California’s publicly owned utilities spent $159 million on energy efficiency programs in fiscal year 2021 helping to reduce demand by about 81 megawatts (MW), according to a new report from the California Municipal Utilities Association (CMUA).
Those energy efficiency investments also helped contribute to 2,851 gigawatt hours (GWh) in lifecycle energy savings and a 254 GWh reduction of annual electricity consumption, the report, Energy Efficiency in California's Public Power Sector – 16th Edition (2022), also noted.
California’s fiscal year runs from July 1 to June 30.
Since 2006, California publicly owned utilities collectively spent nearly $2.5 billion on energy efficiency and demand reduction programs, saving nearly 8,300 GWh in net energy during, the report said.
The COVID-19 pandemic continues to have an impact on energy efficiency, the report noted. California’s electricity demand was down in 2021, keeping energy efficiency program yields below pre-pandemic levels. In addition, some programs, such as those requiring direct interaction for installations, had to be suspended.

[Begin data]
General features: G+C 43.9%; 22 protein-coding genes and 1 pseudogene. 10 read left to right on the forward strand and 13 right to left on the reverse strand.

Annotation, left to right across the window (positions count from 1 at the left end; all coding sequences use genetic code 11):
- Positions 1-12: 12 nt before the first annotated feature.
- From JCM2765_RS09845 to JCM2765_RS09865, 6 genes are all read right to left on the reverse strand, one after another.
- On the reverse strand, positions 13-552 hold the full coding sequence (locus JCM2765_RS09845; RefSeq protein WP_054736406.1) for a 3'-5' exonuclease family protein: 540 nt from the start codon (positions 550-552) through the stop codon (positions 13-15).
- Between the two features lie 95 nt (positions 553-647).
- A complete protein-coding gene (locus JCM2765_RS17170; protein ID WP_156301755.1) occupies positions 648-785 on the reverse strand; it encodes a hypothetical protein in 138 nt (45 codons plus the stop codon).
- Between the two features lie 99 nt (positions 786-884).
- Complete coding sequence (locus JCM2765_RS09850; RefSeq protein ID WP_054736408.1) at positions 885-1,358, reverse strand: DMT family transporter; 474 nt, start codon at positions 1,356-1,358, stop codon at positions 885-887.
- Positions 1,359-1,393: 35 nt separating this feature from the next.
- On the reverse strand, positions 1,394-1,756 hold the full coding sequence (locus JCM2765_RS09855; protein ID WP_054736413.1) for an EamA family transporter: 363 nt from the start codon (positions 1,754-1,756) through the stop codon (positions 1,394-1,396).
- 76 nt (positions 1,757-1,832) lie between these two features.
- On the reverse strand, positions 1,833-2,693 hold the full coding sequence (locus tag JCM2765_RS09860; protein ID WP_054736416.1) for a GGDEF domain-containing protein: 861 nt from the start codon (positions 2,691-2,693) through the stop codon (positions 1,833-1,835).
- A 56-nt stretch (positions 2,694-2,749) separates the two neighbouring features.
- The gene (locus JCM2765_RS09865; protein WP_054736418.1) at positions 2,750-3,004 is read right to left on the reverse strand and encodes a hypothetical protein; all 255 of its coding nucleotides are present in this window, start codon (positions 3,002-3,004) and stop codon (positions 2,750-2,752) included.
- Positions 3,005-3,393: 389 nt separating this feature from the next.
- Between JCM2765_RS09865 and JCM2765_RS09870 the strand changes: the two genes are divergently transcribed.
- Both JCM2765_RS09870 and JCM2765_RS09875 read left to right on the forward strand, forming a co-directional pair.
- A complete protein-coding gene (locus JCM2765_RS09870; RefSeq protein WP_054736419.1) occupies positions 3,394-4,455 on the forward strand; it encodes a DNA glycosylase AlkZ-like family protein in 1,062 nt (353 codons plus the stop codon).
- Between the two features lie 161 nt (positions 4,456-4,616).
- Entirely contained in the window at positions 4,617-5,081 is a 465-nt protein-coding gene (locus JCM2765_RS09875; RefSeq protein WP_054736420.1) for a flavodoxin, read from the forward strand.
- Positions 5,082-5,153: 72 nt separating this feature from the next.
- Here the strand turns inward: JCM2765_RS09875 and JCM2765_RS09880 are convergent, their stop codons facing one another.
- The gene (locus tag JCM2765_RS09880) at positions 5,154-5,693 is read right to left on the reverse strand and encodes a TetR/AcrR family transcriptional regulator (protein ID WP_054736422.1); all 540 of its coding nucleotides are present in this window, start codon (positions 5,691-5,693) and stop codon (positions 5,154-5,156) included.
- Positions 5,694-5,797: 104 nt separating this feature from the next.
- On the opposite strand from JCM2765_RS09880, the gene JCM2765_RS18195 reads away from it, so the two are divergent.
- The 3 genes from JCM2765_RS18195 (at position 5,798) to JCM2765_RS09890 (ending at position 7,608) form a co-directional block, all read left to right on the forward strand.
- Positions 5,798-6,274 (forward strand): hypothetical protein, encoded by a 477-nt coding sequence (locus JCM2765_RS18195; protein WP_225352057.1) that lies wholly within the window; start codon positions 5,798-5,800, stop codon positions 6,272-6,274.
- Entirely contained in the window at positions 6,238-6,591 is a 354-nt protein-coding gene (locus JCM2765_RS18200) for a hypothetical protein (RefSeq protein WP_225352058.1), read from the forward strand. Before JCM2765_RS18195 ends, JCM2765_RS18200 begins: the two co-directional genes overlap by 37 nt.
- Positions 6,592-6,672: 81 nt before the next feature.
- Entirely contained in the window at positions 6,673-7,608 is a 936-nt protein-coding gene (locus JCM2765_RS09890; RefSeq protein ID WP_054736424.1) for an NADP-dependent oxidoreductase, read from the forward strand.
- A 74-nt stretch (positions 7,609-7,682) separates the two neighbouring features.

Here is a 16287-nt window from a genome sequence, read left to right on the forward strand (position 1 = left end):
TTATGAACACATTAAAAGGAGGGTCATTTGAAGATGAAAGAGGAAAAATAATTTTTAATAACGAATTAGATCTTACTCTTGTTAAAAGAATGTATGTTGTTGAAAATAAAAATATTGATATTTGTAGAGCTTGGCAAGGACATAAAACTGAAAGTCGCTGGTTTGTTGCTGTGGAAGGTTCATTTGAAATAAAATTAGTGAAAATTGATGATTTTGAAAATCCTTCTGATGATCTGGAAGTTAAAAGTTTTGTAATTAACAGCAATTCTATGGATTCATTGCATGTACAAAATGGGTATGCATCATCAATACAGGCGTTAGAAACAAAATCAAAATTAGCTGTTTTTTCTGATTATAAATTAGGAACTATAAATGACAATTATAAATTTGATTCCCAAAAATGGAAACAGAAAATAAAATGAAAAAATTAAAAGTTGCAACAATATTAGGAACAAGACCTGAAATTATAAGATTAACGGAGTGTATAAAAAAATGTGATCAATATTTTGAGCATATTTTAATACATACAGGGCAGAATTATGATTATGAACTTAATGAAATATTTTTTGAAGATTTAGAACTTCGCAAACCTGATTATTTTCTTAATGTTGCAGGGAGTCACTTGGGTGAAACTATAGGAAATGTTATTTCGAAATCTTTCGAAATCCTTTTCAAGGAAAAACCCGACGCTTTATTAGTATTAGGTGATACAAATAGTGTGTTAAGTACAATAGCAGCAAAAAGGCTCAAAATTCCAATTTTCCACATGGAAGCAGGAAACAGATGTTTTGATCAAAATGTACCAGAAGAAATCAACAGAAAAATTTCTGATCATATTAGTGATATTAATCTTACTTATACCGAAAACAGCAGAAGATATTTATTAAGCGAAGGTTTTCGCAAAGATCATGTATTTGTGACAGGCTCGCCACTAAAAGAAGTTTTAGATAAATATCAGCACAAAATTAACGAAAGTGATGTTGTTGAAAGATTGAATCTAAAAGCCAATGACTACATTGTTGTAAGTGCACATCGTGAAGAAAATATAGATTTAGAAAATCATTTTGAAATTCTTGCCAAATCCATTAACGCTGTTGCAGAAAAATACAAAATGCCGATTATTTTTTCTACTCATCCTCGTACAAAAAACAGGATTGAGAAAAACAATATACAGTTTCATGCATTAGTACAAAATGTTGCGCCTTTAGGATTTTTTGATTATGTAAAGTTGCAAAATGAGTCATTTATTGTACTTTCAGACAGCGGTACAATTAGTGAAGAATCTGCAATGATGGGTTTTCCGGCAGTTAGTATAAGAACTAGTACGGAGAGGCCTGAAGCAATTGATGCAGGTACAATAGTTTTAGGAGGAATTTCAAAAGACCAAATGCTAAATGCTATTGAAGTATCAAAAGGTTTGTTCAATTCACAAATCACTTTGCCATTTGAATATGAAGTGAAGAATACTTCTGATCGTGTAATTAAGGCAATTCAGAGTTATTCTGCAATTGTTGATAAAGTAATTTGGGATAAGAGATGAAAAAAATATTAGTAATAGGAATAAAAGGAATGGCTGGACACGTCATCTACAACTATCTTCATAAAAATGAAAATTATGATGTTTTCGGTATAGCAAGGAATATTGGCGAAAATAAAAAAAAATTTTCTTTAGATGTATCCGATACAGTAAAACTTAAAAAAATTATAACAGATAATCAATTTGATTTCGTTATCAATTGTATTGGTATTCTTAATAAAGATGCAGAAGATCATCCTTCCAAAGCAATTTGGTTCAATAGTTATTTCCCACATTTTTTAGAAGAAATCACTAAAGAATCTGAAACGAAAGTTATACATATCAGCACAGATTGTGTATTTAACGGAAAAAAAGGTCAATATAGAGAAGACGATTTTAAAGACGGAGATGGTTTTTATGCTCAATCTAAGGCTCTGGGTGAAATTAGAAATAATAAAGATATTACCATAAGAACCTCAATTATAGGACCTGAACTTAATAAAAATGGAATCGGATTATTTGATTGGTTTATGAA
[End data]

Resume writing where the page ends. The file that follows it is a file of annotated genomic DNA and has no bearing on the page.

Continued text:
Some of California publicly owned utilities began to return to programs that require direct interaction while others have indicated they intend to return to those programs in 2022.
Also, the pandemic prompted some CMUA members to change their clean energy focus. The Sacramento Municipal Utility District (SMUD), for instance, is expanding its building electrification efforts and is transitioning from an energy reduction metric to a carbon reduction metric, the report noted.
"This important report details the significant investments we are making to help our customers become more energy efficient,” Barry Moline, executive director of CMUA, said in a statement. “Energy efficiency programs are vitally important to help keep rates affordable while meeting California’s climate goals as the state continues to move toward 100 percent clean energy.”
California’s publicly owned utilities offer their customers a wide range of energy efficiency programs, including direct- and self-install programs for lighting and appliances, home weatherization and retrofits, electric vehicle incentives and rebates, energy storage, business and residential energy audits, public education, and low-income assistance, according to the report. The programs are funded from cap-and-trade allowances, the Public Goods Charge, and other sources.
The 40 publicly owned utilities that contributed data for the report provide electricity to about 25 percent of California. The commercial and industrial sectors account for about 72 percent of the annual energy savings and residential programs resulted in 26.6 percent of the total savings, according to the report.